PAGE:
Mental & Emotional Health
Holding on to Old Grievances
Most of us have narratives of our life stories that include some pivotal event. It could be meeting the love of your life or a special teacher who changed your life for the better. Sometimes the pivotal event is a tragedy such as sexual or physical abuse, or an accident or death in the family. For example, Ohio Governor John Kasich’s narrative revolves around the death of his parents in an auto accident in 1987. However, some people’s narratives involve old grievances that are not tragic, but the people have been carrying the old gripes around for years. Something that was done to them that was unfair, or even cruel, changed their life and that explains to them why they are unhappy and never got what they wanted. They may be right that someone did do something that caused pain and grief. But old grievances fester and prevent personal growth and development.
Bob has been harboring a grievance against his mother and sister for ten years. His widowed mother gave his sister a down payment for her house and did not give an equivalent amount of money to Bob. He feels self-righteously angry and there is a feeling of satisfaction in having been victimized and deprived. Why would someone want to hold on to that painful feeling? What makes it so difficult for Bob to get over this grievance?
Sometimes when someone holds on to an old grievance, there are older grievances for which there has been no recognition or apology. People often transfer early experiences on to later ones like a format. Bob, for example, has been angry at his parents and his sister for most of his life. As painful as it is, Bob holds on to the anger about the down payment because he feels it validates his earlier feeling of having been treated unfairly as a little boy.
When Bob was five years old, his elderly grandmother came to live with the family in their three bedroom home. His parents could have moved Bob into his sister’s room (she was seven) and given his room to his grandmother; or they could have chosen to have his grandmother share his sister’s room since she was the same sex. Instead, his parents moved his grandmother into Bob’s room. From ages five to ten, he shared a room with his grandmother, while his sister had her own room.
For Bob, having to share his room with his grandmother indicated that his parents loved his sister more than they loved him. Hence, when Bob’s mother gave his sister money for a down payment and did not offer it to him, his old grievance about having to share his room with his grandmother emerged with renewed force.
Holding on to old grievances can cause a serious undertow in a marriage and it is a common theme in couples’ therapy. Every time there is a disappointment or disagreement, the old grievance comes to the surface with renewed vigor. For example, Barry and Linda have been married for 40 years. Linda’s narrative pivots around their wedding. Linda cannot let go of the hurt caused when Barry acceded to his mother’s demand to have a Catholic wedding. Linda is not Catholic and she wanted to elope in order to avoid a religious service, but Barry could not bear to hurt his mother. His mother’s wishes trumped his new wife’s and Linda went along grudgingly, but never forgave Barry or his mother. Linda felt that her mother-in-law was more important to Barry than she was and every time they had an argument she told him so.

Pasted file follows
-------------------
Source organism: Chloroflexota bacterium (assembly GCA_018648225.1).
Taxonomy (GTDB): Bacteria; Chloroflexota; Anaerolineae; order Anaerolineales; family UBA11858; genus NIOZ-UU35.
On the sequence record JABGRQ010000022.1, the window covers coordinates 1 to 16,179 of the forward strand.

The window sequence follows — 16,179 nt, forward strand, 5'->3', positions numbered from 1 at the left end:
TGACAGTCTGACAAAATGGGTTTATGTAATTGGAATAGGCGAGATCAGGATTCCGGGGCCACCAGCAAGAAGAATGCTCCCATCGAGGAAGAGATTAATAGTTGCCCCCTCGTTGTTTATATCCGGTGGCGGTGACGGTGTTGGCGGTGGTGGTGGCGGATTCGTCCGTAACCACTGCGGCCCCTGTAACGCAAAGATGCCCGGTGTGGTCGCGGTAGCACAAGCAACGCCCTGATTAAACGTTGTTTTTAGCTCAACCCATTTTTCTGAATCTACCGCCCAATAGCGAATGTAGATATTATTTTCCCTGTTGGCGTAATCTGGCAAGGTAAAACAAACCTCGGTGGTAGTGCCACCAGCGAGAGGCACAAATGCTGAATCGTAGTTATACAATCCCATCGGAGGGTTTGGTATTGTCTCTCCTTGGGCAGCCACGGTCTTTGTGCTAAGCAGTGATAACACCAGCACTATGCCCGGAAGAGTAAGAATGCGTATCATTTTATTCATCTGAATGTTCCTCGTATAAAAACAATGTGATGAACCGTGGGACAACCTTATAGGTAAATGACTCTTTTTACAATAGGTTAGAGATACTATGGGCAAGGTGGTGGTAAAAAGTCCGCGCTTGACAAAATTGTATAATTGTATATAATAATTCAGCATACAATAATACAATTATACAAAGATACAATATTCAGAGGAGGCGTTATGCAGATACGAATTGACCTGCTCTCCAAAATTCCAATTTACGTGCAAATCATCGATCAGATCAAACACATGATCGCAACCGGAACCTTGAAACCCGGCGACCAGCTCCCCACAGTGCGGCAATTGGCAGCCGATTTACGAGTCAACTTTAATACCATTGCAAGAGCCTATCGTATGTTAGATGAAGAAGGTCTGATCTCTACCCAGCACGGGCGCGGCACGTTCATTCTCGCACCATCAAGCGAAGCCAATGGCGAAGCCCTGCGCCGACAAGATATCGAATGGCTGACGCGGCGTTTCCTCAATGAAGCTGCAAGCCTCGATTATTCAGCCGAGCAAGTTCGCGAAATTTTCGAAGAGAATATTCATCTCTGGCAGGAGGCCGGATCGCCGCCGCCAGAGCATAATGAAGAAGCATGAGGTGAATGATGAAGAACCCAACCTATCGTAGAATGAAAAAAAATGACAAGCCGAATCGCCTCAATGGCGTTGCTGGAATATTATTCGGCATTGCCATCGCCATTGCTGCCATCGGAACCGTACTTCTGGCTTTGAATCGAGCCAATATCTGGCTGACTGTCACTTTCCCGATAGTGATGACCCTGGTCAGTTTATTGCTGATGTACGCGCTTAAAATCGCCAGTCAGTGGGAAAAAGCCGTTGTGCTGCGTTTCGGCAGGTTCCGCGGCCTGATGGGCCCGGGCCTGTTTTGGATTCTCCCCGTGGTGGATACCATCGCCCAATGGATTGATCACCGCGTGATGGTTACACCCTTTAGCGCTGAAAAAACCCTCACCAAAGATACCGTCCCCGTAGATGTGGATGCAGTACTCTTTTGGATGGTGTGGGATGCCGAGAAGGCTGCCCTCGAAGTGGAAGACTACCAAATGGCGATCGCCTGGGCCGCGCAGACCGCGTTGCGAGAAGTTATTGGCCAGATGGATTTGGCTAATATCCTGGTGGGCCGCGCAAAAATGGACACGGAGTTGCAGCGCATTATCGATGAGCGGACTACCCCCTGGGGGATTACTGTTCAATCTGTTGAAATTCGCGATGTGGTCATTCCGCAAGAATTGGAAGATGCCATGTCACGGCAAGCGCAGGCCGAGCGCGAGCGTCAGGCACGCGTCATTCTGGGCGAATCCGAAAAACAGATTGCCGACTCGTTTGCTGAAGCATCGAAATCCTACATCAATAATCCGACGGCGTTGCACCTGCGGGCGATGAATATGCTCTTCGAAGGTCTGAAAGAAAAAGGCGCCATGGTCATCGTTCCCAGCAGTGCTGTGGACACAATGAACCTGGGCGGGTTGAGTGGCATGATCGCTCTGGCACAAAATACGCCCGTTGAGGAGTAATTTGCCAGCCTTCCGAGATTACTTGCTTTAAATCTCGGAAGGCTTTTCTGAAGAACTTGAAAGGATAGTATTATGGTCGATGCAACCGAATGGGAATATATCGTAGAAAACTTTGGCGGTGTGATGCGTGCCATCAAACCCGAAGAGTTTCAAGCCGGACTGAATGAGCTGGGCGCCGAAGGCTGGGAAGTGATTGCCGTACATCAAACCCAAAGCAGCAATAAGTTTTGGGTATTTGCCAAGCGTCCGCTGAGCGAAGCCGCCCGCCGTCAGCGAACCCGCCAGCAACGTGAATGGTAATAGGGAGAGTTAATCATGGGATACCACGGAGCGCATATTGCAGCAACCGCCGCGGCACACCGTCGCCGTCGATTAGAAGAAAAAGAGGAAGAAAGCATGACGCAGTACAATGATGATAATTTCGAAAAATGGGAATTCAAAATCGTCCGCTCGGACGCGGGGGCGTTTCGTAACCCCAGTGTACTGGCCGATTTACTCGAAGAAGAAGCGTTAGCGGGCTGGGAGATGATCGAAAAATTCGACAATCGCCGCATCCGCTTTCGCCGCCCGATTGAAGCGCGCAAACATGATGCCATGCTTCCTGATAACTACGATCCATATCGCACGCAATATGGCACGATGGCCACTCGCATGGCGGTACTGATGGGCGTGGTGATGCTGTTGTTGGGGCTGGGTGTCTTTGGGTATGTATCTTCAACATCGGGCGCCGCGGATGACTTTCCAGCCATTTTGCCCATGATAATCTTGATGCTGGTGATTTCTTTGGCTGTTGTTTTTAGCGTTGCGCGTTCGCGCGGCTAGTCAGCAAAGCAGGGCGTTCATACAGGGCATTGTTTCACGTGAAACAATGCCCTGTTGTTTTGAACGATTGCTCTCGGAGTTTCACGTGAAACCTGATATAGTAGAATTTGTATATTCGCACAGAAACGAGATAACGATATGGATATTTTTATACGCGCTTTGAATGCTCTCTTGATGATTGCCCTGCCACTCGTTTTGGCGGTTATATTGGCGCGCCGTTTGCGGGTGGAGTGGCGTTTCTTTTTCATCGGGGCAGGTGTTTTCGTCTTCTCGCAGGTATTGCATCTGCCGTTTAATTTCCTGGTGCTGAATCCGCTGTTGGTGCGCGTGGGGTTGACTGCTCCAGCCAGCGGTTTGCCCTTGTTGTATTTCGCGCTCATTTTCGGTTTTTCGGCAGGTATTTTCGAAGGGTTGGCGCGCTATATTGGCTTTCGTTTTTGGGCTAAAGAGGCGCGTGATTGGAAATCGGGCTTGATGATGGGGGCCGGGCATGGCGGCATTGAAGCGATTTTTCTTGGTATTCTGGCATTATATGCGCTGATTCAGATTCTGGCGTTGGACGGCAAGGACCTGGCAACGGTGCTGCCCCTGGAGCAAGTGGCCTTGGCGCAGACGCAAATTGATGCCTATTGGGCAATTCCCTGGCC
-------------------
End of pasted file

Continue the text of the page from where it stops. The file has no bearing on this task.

Over the years Barry recognized that he had made a mistake and should have stood up to his mother. But he was 25 years old at the time and his parents’ approval was important to him. Despite his many apologies, Linda could not forgive him. Each time some minor disagreement arose, the old hurt resurfaced and she screamed, “How could you have done that to me?”
Why does Linda hold on to the old grievance even though Barry has apologized multiple times? Why is it so difficult to let go? Not everyone holds on to old grievances. Some people have a Zen-like ability to move on from old hurts. But Linda experienced the hurt surrounding her wedding through an old lens.
Linda feels that her parents were so enamored with her younger brother that they didn’t pay attention to her. Her brother was always the focus of their attention and she was told she had no reason to be jealous. Hence, the fact that her husband paid more attention to his mother’s wishes than to Linda’s brought up all of her old feelings of being second best. Linda felt jealous of her mother-in-law in the way she had been jealous of her brother. And Barry’s apologies did not take away her pain because the real grievance occurred long before Linda and Barry met.
Linda’s pain about her wedding was understandable, but the intensity of it and the relentlessness of it were due to an earlier painful experience that had never been resolved. Once Linda understood the underlying cause of her grievance, she was able to loosen her hold on her grievance against Barry. She was able to explain to Barry why the way he handled their wedding was so painful to her. He was able to comfort her, finally, because he understood the subjective meaning of his behavior to her. And the experience of resolving the grievance brought new intimacy to Linda and Barry’s relationship.